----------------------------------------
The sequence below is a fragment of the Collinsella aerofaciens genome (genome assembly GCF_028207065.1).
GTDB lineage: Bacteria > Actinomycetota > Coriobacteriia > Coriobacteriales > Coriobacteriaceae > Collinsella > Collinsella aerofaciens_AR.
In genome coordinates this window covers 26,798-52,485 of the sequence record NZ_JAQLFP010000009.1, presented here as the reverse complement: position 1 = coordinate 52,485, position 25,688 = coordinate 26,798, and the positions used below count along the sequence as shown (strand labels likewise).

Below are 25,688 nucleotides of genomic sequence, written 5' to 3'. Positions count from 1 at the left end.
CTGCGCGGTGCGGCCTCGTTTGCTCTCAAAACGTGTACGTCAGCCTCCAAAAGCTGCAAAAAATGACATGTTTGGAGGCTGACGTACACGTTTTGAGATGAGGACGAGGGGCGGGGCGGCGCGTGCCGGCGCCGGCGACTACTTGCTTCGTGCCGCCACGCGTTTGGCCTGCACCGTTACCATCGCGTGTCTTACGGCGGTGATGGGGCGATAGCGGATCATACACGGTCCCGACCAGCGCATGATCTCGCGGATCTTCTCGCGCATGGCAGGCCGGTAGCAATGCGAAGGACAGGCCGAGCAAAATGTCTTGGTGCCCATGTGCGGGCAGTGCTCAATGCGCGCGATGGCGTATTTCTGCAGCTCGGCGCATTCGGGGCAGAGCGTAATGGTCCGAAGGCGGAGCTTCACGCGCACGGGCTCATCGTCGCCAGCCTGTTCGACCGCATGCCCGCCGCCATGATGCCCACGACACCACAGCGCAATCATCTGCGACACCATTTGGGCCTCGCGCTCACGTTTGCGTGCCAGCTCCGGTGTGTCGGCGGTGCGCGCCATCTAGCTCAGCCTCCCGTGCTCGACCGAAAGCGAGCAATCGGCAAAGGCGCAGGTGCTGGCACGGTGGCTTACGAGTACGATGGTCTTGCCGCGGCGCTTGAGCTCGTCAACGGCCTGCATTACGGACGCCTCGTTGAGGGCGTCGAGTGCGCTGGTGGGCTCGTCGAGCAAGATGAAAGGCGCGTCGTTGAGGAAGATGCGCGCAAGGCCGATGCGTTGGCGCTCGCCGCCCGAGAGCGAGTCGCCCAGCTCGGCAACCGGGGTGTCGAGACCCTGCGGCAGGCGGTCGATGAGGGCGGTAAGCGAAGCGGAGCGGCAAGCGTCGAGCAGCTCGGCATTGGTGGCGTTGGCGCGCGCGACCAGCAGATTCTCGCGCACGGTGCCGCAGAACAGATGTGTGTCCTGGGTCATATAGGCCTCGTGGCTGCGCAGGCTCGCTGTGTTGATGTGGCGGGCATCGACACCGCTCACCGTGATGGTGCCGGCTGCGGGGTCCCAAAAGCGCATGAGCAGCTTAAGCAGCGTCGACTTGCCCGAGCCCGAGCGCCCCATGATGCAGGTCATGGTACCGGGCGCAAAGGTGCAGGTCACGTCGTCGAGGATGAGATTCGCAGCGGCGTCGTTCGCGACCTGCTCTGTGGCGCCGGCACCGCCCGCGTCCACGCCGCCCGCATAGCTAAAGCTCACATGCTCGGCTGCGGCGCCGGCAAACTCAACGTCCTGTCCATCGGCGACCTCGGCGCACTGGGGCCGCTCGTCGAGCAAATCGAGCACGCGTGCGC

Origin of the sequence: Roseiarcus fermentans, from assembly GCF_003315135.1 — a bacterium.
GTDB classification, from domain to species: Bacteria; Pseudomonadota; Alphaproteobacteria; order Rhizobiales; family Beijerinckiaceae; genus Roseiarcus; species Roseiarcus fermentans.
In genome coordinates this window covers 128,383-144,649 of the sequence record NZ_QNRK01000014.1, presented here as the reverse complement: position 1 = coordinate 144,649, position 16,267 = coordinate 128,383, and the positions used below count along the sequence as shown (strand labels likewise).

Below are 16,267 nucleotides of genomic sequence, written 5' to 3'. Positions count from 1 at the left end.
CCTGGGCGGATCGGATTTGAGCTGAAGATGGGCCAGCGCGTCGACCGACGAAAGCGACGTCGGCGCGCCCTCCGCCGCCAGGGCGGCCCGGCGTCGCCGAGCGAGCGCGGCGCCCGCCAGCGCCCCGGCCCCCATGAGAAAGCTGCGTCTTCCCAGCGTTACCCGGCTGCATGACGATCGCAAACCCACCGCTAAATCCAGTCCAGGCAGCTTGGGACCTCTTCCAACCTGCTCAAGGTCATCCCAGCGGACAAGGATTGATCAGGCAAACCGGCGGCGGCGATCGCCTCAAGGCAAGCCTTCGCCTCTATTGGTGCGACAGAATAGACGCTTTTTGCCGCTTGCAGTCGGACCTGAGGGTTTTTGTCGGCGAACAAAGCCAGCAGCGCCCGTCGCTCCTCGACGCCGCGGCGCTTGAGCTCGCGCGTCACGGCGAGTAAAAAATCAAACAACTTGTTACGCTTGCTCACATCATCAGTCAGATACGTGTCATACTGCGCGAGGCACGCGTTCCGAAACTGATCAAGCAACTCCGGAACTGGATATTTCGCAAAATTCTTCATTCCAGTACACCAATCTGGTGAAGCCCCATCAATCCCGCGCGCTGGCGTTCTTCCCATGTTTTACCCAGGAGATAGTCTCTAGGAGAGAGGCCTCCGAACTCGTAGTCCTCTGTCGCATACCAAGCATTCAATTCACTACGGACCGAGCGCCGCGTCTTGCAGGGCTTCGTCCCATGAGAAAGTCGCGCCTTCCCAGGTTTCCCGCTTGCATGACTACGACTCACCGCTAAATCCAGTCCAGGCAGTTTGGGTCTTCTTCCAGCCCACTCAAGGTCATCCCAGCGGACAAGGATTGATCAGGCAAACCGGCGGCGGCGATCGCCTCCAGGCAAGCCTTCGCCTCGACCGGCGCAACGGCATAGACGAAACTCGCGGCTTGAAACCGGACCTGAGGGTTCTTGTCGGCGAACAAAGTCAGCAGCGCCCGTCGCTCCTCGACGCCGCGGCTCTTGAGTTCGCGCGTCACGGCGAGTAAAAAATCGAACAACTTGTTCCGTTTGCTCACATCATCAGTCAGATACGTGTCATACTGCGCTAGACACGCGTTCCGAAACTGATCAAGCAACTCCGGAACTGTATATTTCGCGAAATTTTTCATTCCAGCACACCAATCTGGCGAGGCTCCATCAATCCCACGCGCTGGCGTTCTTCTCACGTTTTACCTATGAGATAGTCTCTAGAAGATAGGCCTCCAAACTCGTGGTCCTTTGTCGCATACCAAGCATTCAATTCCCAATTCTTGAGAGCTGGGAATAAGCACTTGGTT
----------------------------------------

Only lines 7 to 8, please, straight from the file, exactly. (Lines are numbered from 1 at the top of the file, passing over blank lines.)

GTDB classification, from domain to species: Bacteria; Pseudomonadota; Alphaproteobacteria; order Rhizobiales; family Beijerinckiaceae; genus Roseiarcus; species Roseiarcus fermentans.
In genome coordinates this window covers 128,383-144,649 of the sequence record NZ_QNRK01000014.1, presented here as the reverse complement: position 1 = coordinate 144,649, position 16,267 = coordinate 128,383, and the positions used below count along the sequence as shown (strand labels likewise).